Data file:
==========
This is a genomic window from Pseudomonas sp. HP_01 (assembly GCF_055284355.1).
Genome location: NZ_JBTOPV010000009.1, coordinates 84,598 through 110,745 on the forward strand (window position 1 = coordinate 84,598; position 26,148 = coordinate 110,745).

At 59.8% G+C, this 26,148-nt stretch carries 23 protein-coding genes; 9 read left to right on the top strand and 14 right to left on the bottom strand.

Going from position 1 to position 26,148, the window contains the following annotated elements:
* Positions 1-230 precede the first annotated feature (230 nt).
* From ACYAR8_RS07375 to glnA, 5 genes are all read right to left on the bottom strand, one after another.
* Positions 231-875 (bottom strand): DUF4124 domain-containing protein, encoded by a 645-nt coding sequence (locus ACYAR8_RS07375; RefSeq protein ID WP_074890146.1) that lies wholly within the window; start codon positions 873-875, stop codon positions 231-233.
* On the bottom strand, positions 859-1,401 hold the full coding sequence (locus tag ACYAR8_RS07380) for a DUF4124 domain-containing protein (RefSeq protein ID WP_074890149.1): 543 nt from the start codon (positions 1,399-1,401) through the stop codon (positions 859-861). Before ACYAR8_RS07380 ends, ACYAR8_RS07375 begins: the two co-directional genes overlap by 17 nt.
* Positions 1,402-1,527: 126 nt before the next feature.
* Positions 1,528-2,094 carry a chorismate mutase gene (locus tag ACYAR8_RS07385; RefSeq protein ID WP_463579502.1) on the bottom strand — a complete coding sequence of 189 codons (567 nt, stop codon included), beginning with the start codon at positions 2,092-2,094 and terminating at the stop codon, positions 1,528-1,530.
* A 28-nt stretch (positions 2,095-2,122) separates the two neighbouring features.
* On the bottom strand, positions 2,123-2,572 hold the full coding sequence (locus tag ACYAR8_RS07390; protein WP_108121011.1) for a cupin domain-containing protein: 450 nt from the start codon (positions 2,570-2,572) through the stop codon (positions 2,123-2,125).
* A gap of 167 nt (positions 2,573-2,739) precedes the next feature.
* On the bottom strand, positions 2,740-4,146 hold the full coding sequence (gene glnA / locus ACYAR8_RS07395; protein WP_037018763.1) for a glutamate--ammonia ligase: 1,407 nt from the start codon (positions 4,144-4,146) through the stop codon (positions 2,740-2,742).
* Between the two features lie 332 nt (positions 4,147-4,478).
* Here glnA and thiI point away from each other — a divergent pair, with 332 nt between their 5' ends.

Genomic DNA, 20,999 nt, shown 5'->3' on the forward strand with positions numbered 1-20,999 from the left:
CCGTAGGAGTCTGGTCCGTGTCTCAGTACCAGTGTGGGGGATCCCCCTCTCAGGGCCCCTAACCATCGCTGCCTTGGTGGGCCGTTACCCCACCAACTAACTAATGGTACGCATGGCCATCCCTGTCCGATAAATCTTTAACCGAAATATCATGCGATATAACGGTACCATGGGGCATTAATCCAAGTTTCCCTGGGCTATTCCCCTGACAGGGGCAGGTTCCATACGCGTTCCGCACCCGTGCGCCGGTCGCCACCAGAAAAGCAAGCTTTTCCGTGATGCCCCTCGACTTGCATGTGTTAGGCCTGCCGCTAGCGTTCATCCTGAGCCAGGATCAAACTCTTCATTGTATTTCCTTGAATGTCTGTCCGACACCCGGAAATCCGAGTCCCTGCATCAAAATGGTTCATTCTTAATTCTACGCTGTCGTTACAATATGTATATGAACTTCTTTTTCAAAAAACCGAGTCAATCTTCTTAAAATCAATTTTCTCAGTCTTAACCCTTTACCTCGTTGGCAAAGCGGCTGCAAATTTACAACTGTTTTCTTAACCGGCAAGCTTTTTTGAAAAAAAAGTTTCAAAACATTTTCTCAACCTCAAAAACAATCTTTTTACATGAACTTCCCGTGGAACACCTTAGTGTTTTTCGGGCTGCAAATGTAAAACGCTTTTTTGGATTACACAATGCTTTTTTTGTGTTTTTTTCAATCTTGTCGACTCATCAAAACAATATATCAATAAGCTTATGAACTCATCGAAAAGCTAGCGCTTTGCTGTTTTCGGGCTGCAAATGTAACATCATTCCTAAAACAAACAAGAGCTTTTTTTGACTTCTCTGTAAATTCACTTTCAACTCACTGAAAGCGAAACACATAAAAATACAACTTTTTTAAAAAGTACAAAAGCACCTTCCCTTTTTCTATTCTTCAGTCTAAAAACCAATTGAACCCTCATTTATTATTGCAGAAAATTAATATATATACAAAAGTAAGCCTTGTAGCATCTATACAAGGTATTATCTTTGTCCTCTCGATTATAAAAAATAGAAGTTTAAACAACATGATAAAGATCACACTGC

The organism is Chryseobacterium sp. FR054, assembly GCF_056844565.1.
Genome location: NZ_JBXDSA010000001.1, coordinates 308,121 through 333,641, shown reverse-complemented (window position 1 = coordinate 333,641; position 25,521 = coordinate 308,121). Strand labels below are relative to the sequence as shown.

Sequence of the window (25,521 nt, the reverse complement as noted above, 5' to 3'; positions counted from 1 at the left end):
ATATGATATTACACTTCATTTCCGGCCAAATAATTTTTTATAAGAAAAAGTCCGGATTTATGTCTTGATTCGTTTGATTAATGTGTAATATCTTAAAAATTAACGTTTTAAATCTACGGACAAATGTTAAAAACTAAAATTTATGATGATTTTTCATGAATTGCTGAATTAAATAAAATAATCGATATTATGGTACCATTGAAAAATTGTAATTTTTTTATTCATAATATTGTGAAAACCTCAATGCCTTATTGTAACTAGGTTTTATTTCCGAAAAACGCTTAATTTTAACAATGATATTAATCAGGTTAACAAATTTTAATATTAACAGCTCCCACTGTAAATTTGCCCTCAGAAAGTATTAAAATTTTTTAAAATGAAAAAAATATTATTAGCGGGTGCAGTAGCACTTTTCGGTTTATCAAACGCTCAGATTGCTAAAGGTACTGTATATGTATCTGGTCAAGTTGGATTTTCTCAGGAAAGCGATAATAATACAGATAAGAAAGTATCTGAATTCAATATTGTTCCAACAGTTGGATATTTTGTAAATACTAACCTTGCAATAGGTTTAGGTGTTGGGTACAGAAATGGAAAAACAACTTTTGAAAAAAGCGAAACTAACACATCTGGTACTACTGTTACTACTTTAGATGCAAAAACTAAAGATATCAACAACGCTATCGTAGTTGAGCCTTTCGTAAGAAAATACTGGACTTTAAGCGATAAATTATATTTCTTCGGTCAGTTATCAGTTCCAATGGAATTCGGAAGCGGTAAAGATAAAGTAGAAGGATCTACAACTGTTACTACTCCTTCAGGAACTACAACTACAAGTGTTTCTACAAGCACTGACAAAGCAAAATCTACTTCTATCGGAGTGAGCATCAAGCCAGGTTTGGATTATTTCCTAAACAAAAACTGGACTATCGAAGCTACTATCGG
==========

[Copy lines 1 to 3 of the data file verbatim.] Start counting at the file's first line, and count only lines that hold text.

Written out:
This is a genomic window from Pseudomonas sp. HP_01 (assembly GCF_055284355.1).
Genome location: NZ_JBTOPV010000009.1, coordinates 84,598 through 110,745 on the forward strand (window position 1 = coordinate 84,598; position 26,148 = coordinate 110,745).

At 59.8% G+C, this 26,148-nt stretch carries 23 protein-coding genes; 9 read left to right on the top strand and 14 right to left on the bottom strand.